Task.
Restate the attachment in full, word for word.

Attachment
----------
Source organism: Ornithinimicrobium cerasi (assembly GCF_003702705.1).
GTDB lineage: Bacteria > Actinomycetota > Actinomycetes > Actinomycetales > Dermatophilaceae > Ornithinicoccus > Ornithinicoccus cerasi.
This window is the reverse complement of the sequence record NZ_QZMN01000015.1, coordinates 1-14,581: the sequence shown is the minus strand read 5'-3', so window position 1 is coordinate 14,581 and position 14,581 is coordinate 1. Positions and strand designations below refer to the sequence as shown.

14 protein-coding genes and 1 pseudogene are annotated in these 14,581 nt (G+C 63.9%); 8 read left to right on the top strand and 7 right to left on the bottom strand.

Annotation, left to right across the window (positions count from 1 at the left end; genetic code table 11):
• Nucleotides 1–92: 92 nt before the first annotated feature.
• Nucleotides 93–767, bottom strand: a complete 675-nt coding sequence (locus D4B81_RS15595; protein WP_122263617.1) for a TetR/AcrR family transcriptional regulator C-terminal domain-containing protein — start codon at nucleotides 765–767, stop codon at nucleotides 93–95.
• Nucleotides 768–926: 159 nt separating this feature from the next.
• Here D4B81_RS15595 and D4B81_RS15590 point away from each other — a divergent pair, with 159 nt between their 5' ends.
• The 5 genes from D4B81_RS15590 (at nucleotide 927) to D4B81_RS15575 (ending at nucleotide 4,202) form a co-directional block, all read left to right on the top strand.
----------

Source organism: Ornithinimicrobium cerasi (assembly GCF_003702705.1).
GTDB lineage: Bacteria > Actinomycetota > Actinomycetes > Actinomycetales > Dermatophilaceae > Ornithinicoccus > Ornithinicoccus cerasi.
This window is the reverse complement of the sequence record NZ_QZMN01000015.1, coordinates 1-14,581: the sequence shown is the minus strand read 5'-3', so window position 1 is coordinate 14,581 and position 14,581 is coordinate 1. Positions and strand designations below refer to the sequence as shown.

14 protein-coding genes and 1 pseudogene are annotated in these 14,581 nt (G+C 63.9%); 8 read left to right on the top strand and 7 right to left on the bottom strand.

Annotation, left to right across the window (positions count from 1 at the left end; genetic code table 11):
• Nucleotides 1–92: 92 nt before the first annotated feature.
• Nucleotides 93–767, bottom strand: a complete 675-nt coding sequence (locus D4B81_RS15595; protein WP_122263617.1) for a TetR/AcrR family transcriptional regulator C-terminal domain-containing protein — start codon at nucleotides 765–767, stop codon at nucleotides 93–95.
• Nucleotides 768–926: 159 nt separating this feature from the next.
• Here D4B81_RS15595 and D4B81_RS15590 point away from each other — a divergent pair, with 159 nt between their 5' ends.
• The 5 genes from D4B81_RS15590 (at nucleotide 927) to D4B81_RS15575 (ending at nucleotide 4,202) form a co-directional block, all read left to right on the top strand.